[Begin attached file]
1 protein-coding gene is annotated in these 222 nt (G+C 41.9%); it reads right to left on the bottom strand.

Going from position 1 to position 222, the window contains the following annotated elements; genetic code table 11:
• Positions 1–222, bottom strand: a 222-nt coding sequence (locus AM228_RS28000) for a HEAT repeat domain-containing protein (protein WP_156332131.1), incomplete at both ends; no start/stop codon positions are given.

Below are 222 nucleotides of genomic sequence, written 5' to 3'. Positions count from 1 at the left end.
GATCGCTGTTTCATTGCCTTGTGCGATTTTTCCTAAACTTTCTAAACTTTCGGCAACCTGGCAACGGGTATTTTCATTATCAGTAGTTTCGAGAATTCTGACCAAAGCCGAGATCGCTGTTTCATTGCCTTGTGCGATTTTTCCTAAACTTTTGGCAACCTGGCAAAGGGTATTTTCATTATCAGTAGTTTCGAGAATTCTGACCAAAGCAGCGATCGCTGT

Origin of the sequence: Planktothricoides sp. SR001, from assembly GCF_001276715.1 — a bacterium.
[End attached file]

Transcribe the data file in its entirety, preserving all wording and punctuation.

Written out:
1 protein-coding gene is annotated in these 222 nt (G+C 41.9%); it reads right to left on the bottom strand.

Going from position 1 to position 222, the window contains the following annotated elements; genetic code table 11:
• Positions 1–222, bottom strand: a 222-nt coding sequence (locus AM228_RS28000) for a HEAT repeat domain-containing protein (protein WP_156332131.1), incomplete at both ends; no start/stop codon positions are given.

Below are 222 nucleotides of genomic sequence, written 5' to 3'. Positions count from 1 at the left end.
GATCGCTGTTTCATTGCCTTGTGCGATTTTTCCTAAACTTTCTAAACTTTCGGCAACCTGGCAACGGGTATTTTCATTATCAGTAGTTTCGAGAATTCTGACCAAAGCCGAGATCGCTGTTTCATTGCCTTGTGCGATTTTTCCTAAACTTTTGGCAACCTGGCAAAGGGTATTTTCATTATCAGTAGTTTCGAGAATTCTGACCAAAGCAGCGATCGCTGT

Origin of the sequence: Planktothricoides sp. SR001, from assembly GCF_001276715.1 — a bacterium.